“A house without a smell is like a naked person,” declares interior designer Robert Couturier.
It’s amazing the things you’ll learn by eavesdropping on a conversation between two chic Frenchmen. We recently did just that when we interviewed Robert Couturier and renowned perfumer Frédéric Malle—the two have known each other since they were 9—about Malle’s “perfume guns.” Available at Barneys New York, these five high-voltage fragrances are crafted by some of Malle’s favorite noses and served up in vessels that take their cue from industrial design.
Barneys New York: Frédéric, what first inspired you to do room fragrances?
Frédéric: The rooms themselves, in a way. I think it’s interesting to recreate rooms that I’ve liked. For instance, Robert and I were brought up in nice Parisian homes, many of which smell of amber, patchouli and other fresh notes—they all had that in common when we were kids. So I thought of that when I worked on the scent Cafe Society. Then sometimes you want to bring the smell of outside inside. For instance, when we go to our friend Carolina Irving’s house in Long Island, she has this bush of Rosa Rugosa that I always thought smelled delicious, so I based a fragrance on it. Then there are more exotic scents like Russian Nights. When you visit the church or people’s homes in Russia, you find very warm, almost mystical smells.
Barneys New York: And tell us about the design of these “perfume guns.”
Frédéric: Someone like Robert is extremely impatient and he wants things done immediately [laughs]. When you use a candle, it’s very pretty, but you have to be very patient while the fragrance grows. But when you want to create an atmosphere instantly, like when you are having a party, you just spray the gun. The other thing is, when I began working on these, I thought I should show them to Robert before the launch, and he said that some of his clients have enormous houses—palaces in Mexico or chalets in Aspen—which you cannot fragrance with a candle.You can, however, with a gun—you might have to shoot it a few times, but you can fragrance enormous spaces.
Robert: I put it on the pillows and on the upholstery because when people sit down on them, the smell comes up, which is really wonderful. My boyfriend is also allergic to candle smells, but not spray guns. I think he’s probably allergic to smoke.
Barneys New York: Do you have a favorite scent for your own home?
Fédéric: We use the same funnily enough—Cafe Society—because it smells like our childhood. It’s a very strange thing. When we launched this new line in Paris, we had a big opening with lots of locals and people from my family, and they all said, “Oh, it smells exactly like our childhood.” I had just done it from memory. It’s a very soothing and comfortable smell for us.
Barneys New York: Tell us a bit about the perfumers who created these scents.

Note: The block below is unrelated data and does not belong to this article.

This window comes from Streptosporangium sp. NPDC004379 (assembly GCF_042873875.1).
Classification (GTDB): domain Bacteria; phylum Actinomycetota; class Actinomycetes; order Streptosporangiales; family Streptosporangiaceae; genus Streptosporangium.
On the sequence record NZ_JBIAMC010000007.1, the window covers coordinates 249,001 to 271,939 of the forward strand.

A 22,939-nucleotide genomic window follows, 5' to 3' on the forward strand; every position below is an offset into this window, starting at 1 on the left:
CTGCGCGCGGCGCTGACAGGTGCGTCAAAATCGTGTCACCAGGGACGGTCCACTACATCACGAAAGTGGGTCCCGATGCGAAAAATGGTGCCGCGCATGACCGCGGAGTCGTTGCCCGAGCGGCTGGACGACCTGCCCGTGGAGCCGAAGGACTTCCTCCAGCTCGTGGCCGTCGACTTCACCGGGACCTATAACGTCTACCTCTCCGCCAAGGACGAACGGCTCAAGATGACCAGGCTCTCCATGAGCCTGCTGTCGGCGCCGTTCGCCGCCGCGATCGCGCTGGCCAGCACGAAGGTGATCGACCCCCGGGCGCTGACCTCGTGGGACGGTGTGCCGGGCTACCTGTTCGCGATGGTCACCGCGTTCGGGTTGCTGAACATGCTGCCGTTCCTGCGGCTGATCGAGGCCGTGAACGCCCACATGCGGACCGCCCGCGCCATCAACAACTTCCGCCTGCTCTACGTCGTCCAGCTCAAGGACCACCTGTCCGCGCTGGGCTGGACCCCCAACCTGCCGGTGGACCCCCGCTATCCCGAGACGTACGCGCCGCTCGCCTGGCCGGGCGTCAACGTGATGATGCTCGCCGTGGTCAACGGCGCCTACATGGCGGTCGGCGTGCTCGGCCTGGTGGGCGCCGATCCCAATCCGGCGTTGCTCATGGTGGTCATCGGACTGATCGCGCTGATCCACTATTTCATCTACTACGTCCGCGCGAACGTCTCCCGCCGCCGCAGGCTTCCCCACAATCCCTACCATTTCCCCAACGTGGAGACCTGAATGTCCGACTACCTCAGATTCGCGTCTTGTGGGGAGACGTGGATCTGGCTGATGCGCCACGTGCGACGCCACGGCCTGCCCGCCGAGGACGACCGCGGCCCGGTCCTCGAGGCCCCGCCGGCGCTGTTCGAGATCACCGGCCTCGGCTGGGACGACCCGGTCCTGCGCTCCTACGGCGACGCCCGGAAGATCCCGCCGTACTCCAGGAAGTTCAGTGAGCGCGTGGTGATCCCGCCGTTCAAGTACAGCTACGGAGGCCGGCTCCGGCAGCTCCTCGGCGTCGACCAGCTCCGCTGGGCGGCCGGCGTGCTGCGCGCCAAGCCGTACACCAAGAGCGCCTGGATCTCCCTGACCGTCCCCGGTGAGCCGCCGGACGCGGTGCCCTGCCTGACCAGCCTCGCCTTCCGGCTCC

Fédéric: Generally people that create room scents are specialized in room scents, and they are doing Yankee candles and Febreze and all that stuff. It’s a style, but it’s different than mine and Robert’s, to be completely snobbish. So I asked the very best fine-fragrance perfumers—the people that specialize in perfumes that you wear, like Sophia Grojsman, Dominique Ropion, Carlos Benaim and Bruno Jovanovic.
Barneys New York: Do you change your home scents according to the mood, occasion or season?
Robert: I’ve tried all the guns, but the truth is that Cafe Society goes everywhere, anywhere, all the time. Although I think I will use Rosa Rugosa this summer as well because the smell is absolutely delicious.
Fédéric: It has this crisp freshness to it, which is very nice in the summer. I have this mini house in the Hamptons, and I use Russian Nights in the winter, but I think in the summer I’m going to use Rosa Rogusa. Le Premier Mai is absolutely lovely as well because it smells incredibly fresh—it smells like a bedroom in the country.
Barneys New York: Why is a scent such an important element in a home?
Robert: You often enter American houses, and you have beautiful stuff, but there’s no smell, which is so weird. It smells as if everything has been disinfected. Whereas when you enter a house and there’s a nice scent, you feel immediately comfortable.
Fédéric: I completely agree with that. Most people here in the U.S., they rarely invite others into their homes. When you’re invited by a friend here, you’re invited to a restaurant. In France, it’s quite the opposite. People receive each other at their homes. Scent is a fourth dimension—like music.
Each fragrance works with a type of design. If your home is trying to be minimalist and pure, then you’re going to for something much cleaner smelling, like Rosa Rugosa, which has a magnolia scent that smells very modern and clean. Fragrances for the home are exactly like fragrances you wear. What’s important is to match them properly with your type of home so that there is no disconnect. People are coherent. What they like will go with their homes because their home is an epitome of their taste.
Robert: I think it’s also because French people—we always have used perfumes. We’re used to it. The perfume is an extension of the person. We are so used to scent that for us a house without a smell is like a naked person.
Image of Frédéric Malle courtesy of Architectural Digest. Image of Robert Couturier courtesy of Chris New.